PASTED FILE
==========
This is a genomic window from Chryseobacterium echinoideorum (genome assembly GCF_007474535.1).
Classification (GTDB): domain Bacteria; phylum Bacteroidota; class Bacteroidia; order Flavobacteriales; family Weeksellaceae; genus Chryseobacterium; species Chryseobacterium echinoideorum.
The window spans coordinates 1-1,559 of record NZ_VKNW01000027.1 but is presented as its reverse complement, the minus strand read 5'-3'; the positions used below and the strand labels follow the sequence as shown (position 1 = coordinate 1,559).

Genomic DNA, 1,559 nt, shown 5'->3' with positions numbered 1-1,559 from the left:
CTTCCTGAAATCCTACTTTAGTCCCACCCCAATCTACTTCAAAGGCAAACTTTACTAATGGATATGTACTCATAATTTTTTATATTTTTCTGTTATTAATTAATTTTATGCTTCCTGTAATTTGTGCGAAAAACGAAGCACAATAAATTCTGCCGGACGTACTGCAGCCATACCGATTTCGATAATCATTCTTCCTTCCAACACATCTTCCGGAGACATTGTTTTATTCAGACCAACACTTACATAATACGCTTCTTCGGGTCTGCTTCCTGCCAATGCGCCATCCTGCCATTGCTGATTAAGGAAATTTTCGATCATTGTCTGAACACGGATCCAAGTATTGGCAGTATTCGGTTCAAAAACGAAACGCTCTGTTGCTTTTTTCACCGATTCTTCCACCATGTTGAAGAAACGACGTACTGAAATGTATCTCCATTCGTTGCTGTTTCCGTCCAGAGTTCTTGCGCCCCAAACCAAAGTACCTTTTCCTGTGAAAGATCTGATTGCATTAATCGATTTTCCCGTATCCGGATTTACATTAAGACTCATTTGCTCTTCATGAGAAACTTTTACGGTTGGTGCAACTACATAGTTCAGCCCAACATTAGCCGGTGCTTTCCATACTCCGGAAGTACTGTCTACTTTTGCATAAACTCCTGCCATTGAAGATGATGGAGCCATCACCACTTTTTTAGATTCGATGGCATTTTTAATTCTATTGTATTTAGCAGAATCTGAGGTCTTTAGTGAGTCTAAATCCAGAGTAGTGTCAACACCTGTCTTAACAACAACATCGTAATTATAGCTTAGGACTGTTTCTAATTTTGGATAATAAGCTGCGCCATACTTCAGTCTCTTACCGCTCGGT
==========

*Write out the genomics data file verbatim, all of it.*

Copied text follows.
This is a genomic window from Chryseobacterium echinoideorum (genome assembly GCF_007474535.1).
Classification (GTDB): domain Bacteria; phylum Bacteroidota; class Bacteroidia; order Flavobacteriales; family Weeksellaceae; genus Chryseobacterium; species Chryseobacterium echinoideorum.
The window spans coordinates 1-1,559 of record NZ_VKNW01000027.1 but is presented as its reverse complement, the minus strand read 5'-3'; the positions used below and the strand labels follow the sequence as shown (position 1 = coordinate 1,559).

Genomic DNA, 1,559 nt, shown 5'->3' with positions numbered 1-1,559 from the left:
CTTCCTGAAATCCTACTTTAGTCCCACCCCAATCTACTTCAAAGGCAAACTTTACTAATGGATATGTACTCATAATTTTTTATATTTTTCTGTTATTAATTAATTTTATGCTTCCTGTAATTTGTGCGAAAAACGAAGCACAATAAATTCTGCCGGACGTACTGCAGCCATACCGATTTCGATAATCATTCTTCCTTCCAACACATCTTCCGGAGACATTGTTTTATTCAGACCAACACTTACATAATACGCTTCTTCGGGTCTGCTTCCTGCCAATGCGCCATCCTGCCATTGCTGATTAAGGAAATTTTCGATCATTGTCTGAACACGGATCCAAGTATTGGCAGTATTCGGTTCAAAAACGAAACGCTCTGTTGCTTTTTTCACCGATTCTTCCACCATGTTGAAGAAACGACGTACTGAAATGTATCTCCATTCGTTGCTGTTTCCGTCCAGAGTTCTTGCGCCCCAAACCAAAGTACCTTTTCCTGTGAAAGATCTGATTGCATTAATCGATTTTCCCGTATCCGGATTTACATTAAGACTCATTTGCTCTTCATGAGAAACTTTTACGGTTGGTGCAACTACATAGTTCAGCCCAACATTAGCCGGTGCTTTCCATACTCCGGAAGTACTGTCTACTTTTGCATAAACTCCTGCCATTGAAGATGATGGAGCCATCACCACTTTTTTAGATTCGATGGCATTTTTAATTCTATTGTATTTAGCAGAATCTGAGGTCTTTAGTGAGTCTAAATCCAGAGTAGTGTCAACACCTGTCTTAACAACAACATCGTAATTATAGCTTAGGACTGTTTCTAATTTTGGATAATAAGCTGCGCCATACTTCAGTCTCTTACCGCTCGGT